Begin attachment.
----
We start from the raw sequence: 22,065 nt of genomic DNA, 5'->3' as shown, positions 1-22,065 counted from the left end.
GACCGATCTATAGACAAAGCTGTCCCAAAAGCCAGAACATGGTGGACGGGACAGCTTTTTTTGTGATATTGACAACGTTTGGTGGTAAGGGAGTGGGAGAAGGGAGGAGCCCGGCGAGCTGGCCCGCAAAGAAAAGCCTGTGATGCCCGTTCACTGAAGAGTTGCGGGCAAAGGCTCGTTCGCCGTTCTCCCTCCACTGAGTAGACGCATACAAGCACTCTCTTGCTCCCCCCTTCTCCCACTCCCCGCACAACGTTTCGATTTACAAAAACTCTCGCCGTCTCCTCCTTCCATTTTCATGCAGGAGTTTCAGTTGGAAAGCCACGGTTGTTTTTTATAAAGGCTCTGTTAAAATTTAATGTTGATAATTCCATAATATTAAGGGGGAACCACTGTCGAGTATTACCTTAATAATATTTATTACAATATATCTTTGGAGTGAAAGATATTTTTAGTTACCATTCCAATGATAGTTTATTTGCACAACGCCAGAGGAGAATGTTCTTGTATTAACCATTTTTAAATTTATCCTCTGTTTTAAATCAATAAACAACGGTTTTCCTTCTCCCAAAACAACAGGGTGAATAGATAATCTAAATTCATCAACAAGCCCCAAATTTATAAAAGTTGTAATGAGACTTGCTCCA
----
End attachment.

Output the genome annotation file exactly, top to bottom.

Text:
We start from the raw sequence: 22,065 nt of genomic DNA, 5'->3' as shown, positions 1-22,065 counted from the left end.
GACCGATCTATAGACAAAGCTGTCCCAAAAGCCAGAACATGGTGGACGGGACAGCTTTTTTTGTGATATTGACAACGTTTGGTGGTAAGGGAGTGGGAGAAGGGAGGAGCCCGGCGAGCTGGCCCGCAAAGAAAAGCCTGTGATGCCCGTTCACTGAAGAGTTGCGGGCAAAGGCTCGTTCGCCGTTCTCCCTCCACTGAGTAGACGCATACAAGCACTCTCTTGCTCCCCCCTTCTCCCACTCCCCGCACAACGTTTCGATTTACAAAAACTCTCGCCGTCTCCTCCTTCCATTTTCATGCAGGAGTTTCAGTTGGAAAGCCACGGTTGTTTTTTATAAAGGCTCTGTTAAAATTTAATGTTGATAATTCCATAATATTAAGGGGGAACCACTGTCGAGTATTACCTTAATAATATTTATTACAATATATCTTTGGAGTGAAAGATATTTTTAGTTACCATTCCAATGATAGTTTATTTGCACAACGCCAGAGGAGAATGTTCTTGTATTAACCATTTTTAAATTTATCCTCTGTTTTAAATCAATAAACAACGGTTTTCCTTCTCCCAAAACAACAGGGTGAATAGATAATCTAAATTCATCAACAAGCCCCAAATTTATAAAAGTTGTAATGAGACTTGCTCCA